Numerous hybrids, mostly behaving as true species reproducing by apomixis, occur between rowans and whitebeams; these are variably intermediate between their parents but generally more resemble whitebeams and are usually grouped with them (q.v.).
Selected species 
- Sorbus alnifolia, Korean whitebeam
- Sorbus amabilis
- Sorbus americana, American mountain-ash
- Sorbus aucuparia, European rowan
- Sorbus californica
- Sorbus cashmiriana, Kashmir rowan
- Sorbus commixta, Japanese rowan
- Sorbus decora, Showy mountain-ash
- Sorbus esserteauiana, Esserteau's rowan
- Sorbus fosteri
- Sorbus fruticosa
- Sorbus glabrescens, White-fruited rowan
- Sorbus harrowiana, Harrow rowan
- Sorbus hupehensis, Hubei rowan
- Sorbus insignis
- Sorbus khumbuensis
- Sorbus koehneana
- Sorbus lanata
- Sorbus matsumurana
- Sorbus maderensis, Madeira rowan
- Sorbus microphylla, Small-leaf rowan
- Sorbus oligodonta, Kite-leaf rowan
- Sorbus pallescens
- Sorbus pekinensis
- Sorbus pinnatifida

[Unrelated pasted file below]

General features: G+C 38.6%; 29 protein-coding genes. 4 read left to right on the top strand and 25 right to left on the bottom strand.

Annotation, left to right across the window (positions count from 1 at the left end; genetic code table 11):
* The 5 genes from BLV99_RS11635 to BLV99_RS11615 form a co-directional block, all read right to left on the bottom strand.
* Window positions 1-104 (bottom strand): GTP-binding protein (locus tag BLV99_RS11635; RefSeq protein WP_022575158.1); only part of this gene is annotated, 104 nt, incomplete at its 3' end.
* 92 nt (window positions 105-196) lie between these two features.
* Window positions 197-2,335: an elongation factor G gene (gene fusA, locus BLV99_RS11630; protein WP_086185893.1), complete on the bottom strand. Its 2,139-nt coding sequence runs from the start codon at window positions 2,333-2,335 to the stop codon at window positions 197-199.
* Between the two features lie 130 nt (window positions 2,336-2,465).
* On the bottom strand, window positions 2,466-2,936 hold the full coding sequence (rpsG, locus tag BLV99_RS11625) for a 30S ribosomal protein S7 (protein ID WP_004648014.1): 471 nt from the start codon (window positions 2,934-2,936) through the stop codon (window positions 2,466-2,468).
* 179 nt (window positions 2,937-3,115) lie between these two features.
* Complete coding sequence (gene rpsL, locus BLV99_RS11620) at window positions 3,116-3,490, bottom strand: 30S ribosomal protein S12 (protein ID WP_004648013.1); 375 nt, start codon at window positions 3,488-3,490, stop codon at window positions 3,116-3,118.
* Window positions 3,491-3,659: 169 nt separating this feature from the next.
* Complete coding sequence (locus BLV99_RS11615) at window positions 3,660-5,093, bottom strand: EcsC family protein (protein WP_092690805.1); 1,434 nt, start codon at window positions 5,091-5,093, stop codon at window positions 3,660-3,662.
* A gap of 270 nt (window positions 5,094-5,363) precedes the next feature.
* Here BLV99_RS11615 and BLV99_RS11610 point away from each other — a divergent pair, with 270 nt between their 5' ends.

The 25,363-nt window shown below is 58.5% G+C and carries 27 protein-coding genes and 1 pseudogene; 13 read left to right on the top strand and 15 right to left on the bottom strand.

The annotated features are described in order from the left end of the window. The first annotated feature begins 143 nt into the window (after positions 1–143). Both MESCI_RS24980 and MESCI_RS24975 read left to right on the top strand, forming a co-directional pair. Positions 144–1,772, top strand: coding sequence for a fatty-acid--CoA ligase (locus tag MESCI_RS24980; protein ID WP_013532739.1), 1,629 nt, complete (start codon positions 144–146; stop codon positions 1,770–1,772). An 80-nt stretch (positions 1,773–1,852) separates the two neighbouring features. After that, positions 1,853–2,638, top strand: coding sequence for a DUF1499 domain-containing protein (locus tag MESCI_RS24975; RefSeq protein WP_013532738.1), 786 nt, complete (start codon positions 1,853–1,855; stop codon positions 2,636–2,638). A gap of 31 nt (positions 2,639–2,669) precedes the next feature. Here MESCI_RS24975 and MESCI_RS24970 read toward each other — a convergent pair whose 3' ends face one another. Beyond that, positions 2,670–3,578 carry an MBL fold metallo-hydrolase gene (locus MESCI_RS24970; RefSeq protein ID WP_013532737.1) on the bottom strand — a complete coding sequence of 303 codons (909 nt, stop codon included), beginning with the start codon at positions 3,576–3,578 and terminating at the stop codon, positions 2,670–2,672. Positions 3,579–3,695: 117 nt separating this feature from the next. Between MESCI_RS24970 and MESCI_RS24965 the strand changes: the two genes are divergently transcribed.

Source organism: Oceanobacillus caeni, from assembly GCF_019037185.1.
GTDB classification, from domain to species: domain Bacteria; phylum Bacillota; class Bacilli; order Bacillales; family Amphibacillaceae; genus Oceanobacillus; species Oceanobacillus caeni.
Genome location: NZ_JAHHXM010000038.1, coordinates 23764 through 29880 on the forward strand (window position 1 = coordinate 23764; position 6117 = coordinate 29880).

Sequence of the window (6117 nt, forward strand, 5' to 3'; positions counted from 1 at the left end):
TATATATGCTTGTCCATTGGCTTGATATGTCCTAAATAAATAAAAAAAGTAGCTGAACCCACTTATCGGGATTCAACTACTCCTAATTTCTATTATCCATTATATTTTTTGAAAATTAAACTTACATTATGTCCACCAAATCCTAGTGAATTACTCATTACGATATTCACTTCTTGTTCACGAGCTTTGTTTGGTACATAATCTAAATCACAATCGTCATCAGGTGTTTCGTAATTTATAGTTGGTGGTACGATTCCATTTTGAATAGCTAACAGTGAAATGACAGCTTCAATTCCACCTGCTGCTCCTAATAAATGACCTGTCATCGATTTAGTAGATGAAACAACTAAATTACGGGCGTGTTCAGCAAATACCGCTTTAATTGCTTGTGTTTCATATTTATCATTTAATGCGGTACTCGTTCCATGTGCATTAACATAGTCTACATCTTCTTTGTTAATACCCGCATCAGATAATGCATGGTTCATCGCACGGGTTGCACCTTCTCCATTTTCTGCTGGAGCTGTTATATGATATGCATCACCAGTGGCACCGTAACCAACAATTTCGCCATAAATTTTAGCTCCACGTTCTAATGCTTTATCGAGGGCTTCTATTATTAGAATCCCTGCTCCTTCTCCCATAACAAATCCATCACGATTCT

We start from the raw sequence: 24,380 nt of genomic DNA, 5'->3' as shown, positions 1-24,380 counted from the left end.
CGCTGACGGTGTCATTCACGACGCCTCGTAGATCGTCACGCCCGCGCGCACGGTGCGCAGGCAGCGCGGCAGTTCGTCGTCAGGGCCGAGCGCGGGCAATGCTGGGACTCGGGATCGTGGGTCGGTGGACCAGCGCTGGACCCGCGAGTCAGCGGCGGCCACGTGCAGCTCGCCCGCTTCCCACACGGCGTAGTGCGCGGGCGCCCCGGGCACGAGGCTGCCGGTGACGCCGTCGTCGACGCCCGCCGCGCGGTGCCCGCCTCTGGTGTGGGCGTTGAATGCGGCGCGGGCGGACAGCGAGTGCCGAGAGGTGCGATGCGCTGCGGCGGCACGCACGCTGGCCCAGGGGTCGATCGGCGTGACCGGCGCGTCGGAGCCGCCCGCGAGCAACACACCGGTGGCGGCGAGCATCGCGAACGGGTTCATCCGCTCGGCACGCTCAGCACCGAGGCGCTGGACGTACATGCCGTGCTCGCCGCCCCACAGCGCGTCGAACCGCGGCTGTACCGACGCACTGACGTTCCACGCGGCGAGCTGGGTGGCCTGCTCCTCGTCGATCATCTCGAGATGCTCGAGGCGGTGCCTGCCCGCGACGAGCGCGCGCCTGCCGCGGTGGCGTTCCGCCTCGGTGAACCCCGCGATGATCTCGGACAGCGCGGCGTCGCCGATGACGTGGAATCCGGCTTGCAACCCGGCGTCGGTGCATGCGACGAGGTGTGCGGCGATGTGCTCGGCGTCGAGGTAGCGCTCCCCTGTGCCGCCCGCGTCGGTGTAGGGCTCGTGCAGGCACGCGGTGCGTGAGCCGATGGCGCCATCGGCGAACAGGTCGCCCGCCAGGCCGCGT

- Sorbus pluripinnata
- Sorbus pohuashanensis
- Sorbus pontica
- Sorbus poteriifolia
- Sorbus prattii
- Sorbus pseudovilmorinii
- Sorbus pygmaea
- Sorbus randaiensis
- Sorbus redliana
- Sorbus reducta, Dwarf rowan
- Sorbus rehderiana
- Sorbus retroflexis
- Sorbus rockii
- Sorbus rotundifolia
- Sorbus rufo-ferruginea
- Sorbus rufopilosa, Tsema rowan
- Sorbus sargentiana, Sargent's rowan
- Sorbus scalaris, Ladder rowan
- Sorbus scopulina, Greene mountain-ash (var. scopulina) or Cascade mountain-ash (var. cascadensis)
- Sorbus simonkaiana
- Sorbus sitchensis, Sitka mountain-ash
- Sorbus stankovii
- Sorbus taurica
- Sorbus ursina
- Sorbus vertesensis
- Sorbus vestita
- Sorbus vilmorinii, Vilmorin's rowan
- Sorbus wardii
- Sorbus wilfordii